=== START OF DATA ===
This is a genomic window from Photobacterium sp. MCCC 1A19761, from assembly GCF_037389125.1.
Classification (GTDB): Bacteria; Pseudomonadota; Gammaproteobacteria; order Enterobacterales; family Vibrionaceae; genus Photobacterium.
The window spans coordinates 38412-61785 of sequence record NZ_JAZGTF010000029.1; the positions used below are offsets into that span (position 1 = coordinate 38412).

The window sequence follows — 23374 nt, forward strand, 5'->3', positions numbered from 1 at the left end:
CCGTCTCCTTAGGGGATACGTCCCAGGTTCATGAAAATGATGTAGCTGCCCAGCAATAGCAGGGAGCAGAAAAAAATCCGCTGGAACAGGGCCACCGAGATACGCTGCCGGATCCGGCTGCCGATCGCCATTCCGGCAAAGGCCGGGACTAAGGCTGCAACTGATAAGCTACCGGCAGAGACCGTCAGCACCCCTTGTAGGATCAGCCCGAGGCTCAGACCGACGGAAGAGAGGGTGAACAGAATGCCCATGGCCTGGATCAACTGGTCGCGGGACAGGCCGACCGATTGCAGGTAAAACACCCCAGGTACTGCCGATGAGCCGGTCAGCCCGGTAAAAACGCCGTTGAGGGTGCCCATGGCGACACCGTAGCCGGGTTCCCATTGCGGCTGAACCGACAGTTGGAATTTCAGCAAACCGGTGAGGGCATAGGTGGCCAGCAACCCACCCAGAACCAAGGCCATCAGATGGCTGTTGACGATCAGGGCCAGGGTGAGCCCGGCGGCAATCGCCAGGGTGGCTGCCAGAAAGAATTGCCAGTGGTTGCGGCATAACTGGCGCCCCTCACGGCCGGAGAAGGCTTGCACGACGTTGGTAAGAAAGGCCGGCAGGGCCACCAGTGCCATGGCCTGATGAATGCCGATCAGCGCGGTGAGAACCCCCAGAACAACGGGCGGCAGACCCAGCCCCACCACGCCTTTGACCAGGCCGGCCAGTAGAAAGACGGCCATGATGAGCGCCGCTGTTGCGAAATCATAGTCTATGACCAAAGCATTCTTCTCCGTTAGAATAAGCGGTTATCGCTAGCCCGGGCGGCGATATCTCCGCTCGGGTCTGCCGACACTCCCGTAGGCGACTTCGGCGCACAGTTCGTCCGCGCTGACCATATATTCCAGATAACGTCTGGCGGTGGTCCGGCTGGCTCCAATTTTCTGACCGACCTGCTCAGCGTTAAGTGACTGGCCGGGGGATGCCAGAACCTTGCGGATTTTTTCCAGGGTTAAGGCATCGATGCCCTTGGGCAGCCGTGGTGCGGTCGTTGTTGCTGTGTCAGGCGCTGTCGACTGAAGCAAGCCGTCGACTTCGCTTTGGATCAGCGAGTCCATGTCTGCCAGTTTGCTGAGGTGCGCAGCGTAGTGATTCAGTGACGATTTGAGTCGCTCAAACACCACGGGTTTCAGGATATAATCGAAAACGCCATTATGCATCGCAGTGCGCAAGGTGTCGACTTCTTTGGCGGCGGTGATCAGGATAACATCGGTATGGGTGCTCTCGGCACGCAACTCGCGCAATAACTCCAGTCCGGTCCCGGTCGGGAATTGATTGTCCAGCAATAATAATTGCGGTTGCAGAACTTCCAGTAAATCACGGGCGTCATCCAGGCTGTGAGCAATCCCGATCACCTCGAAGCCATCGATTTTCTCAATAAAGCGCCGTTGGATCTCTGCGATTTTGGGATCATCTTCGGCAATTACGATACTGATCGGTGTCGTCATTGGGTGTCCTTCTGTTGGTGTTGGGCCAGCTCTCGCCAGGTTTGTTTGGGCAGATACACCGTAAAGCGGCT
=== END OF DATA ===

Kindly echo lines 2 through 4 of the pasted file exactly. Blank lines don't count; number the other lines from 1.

Classification (GTDB): Bacteria; Pseudomonadota; Gammaproteobacteria; order Enterobacterales; family Vibrionaceae; genus Photobacterium.
The window spans coordinates 38412-61785 of sequence record NZ_JAZGTF010000029.1; the positions used below are offsets into that span (position 1 = coordinate 38412).

The window sequence follows — 23374 nt, forward strand, 5'->3', positions numbered from 1 at the left end: